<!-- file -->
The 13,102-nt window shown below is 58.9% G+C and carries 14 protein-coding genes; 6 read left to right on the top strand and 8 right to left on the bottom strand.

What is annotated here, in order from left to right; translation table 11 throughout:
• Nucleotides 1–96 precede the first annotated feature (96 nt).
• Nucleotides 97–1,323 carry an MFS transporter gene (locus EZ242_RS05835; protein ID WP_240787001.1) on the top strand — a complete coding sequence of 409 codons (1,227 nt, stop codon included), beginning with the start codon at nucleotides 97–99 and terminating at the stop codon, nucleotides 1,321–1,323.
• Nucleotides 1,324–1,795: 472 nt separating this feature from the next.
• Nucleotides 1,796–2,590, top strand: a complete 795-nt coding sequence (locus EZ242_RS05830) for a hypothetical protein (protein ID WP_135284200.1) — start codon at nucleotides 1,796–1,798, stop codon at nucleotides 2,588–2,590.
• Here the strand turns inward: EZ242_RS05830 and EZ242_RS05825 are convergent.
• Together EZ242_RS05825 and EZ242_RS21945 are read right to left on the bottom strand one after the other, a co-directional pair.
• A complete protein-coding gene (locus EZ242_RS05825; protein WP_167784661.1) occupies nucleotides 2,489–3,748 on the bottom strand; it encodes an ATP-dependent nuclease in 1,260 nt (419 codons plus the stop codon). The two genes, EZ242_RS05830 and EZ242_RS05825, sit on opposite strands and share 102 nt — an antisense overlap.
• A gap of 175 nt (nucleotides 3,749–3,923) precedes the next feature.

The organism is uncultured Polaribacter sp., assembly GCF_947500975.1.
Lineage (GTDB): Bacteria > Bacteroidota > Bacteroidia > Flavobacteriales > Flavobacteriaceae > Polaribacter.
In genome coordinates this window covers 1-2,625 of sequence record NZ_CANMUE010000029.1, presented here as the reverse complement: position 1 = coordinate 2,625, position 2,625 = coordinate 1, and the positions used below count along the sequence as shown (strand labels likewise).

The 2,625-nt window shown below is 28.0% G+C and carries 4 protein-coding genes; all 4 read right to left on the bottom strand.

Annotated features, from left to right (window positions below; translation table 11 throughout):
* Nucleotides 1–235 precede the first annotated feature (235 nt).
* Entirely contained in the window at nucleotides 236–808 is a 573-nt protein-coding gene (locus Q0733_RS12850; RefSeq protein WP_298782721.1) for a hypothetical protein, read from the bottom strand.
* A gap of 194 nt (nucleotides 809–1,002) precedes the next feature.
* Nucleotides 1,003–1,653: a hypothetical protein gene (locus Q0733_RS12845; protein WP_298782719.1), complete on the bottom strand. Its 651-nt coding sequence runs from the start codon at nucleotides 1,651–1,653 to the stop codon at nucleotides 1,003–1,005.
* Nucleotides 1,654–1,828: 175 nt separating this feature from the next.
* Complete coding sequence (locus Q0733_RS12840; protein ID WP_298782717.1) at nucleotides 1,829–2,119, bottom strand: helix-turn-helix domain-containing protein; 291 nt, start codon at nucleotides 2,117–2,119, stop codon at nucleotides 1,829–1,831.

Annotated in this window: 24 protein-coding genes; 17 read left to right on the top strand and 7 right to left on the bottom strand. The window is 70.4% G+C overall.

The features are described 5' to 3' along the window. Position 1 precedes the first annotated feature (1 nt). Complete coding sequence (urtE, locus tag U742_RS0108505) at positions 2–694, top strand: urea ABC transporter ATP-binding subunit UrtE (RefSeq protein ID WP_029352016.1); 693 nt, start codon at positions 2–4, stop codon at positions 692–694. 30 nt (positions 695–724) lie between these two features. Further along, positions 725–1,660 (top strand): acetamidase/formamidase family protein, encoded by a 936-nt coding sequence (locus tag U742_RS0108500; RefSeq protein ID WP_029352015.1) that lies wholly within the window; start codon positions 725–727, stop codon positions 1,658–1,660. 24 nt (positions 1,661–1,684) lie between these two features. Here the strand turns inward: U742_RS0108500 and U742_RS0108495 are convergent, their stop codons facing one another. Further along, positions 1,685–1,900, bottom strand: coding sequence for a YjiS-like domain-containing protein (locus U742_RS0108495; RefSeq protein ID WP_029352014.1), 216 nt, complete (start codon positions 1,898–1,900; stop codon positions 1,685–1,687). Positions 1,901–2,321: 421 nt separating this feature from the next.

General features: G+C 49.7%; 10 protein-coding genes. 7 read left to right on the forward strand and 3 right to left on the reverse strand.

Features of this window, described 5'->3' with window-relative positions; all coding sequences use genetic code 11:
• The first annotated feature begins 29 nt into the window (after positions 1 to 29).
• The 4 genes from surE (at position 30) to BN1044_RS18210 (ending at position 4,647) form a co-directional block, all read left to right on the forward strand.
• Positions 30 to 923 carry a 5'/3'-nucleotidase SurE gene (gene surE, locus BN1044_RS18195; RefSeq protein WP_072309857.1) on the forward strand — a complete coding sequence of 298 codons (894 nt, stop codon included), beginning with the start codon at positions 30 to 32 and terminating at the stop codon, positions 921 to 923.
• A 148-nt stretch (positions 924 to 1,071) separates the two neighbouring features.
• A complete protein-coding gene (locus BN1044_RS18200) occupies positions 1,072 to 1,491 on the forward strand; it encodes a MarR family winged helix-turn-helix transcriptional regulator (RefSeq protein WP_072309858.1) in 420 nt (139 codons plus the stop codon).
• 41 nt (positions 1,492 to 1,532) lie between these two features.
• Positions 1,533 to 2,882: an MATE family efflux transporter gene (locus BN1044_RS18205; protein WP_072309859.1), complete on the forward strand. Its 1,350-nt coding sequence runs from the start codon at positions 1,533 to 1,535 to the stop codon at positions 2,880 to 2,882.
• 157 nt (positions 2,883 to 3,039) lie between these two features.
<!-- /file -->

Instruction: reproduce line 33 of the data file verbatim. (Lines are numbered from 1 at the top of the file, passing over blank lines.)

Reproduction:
• 157 nt (positions 2,883 to 3,039) lie between these two features.